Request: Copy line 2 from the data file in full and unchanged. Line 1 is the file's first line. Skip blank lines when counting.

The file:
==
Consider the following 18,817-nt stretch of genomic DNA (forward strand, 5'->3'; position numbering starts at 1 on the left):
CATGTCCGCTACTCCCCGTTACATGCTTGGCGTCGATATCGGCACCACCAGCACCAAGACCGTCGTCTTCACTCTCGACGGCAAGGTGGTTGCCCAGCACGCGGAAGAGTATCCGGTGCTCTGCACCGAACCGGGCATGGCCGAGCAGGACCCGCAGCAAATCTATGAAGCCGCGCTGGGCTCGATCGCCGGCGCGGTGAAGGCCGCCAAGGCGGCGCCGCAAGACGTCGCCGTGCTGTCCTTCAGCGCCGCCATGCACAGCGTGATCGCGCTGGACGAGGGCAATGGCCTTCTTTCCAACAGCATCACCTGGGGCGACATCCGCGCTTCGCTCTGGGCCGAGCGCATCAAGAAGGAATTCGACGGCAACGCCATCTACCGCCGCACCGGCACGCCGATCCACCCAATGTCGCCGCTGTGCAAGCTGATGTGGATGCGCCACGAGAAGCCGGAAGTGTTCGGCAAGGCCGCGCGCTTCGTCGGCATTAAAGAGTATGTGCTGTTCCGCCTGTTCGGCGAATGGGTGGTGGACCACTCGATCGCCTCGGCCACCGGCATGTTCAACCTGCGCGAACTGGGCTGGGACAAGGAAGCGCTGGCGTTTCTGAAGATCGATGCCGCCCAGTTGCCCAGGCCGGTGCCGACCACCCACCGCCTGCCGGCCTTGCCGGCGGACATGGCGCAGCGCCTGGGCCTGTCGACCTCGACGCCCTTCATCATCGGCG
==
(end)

CATGTCCGCTACTCCCCGTTACATGCTTGGCGTCGATATCGGCACCACCAGCACCAAGACCGTCGTCTTCACTCTCGACGGCAAGGTGGTTGCCCAGCACGCGGAAGAGTATCCGGTGCTCTGCACCGAACCGGGCATGGCCGAGCAGGACCCGCAGCAAATCTATGAAGCCGCGCTGGGCTCGATCGCCGGCGCGGTGAAGGCCGCCAAGGCGGCGCCGCAAGACGTCGCCGTGCTGTCCTTCAGCGCCGCCATGCACAGCGTGATCGCGCTGGACGAGGGCAATGGCCTTCTTTCCAACAGCATCACCTGGGGCGACATCCGCGCTTCGCTCTGGGCCGAGCGCATCAAGAAGGAATTCGACGGCAACGCCATCTACCGCCGCACCGGCACGCCGATCCACCCAATGTCGCCGCTGTGCAAGCTGATGTGGATGCGCCACGAGAAGCCGGAAGTGTTCGGCAAGGCCGCGCGCTTCGTCGGCATTAAAGAGTATGTGCTGTTCCGCCTGTTCGGCGAATGGGTGGTGGACCACTCGATCGCCTCGGCCACCGGCATGTTCAACCTGCGCGAACTGGGCTGGGACAAGGAAGCGCTGGCGTTTCTGAAGATCGATGCCGCCCAGTTGCCCAGGCCGGTGCCGACCACCCACCGCCTGCCGGCCTTGCCGGCGGACATGGCGCAGCGCCTGGGCCTGTCGACCTCGACGCCCTTCATCATCGGCG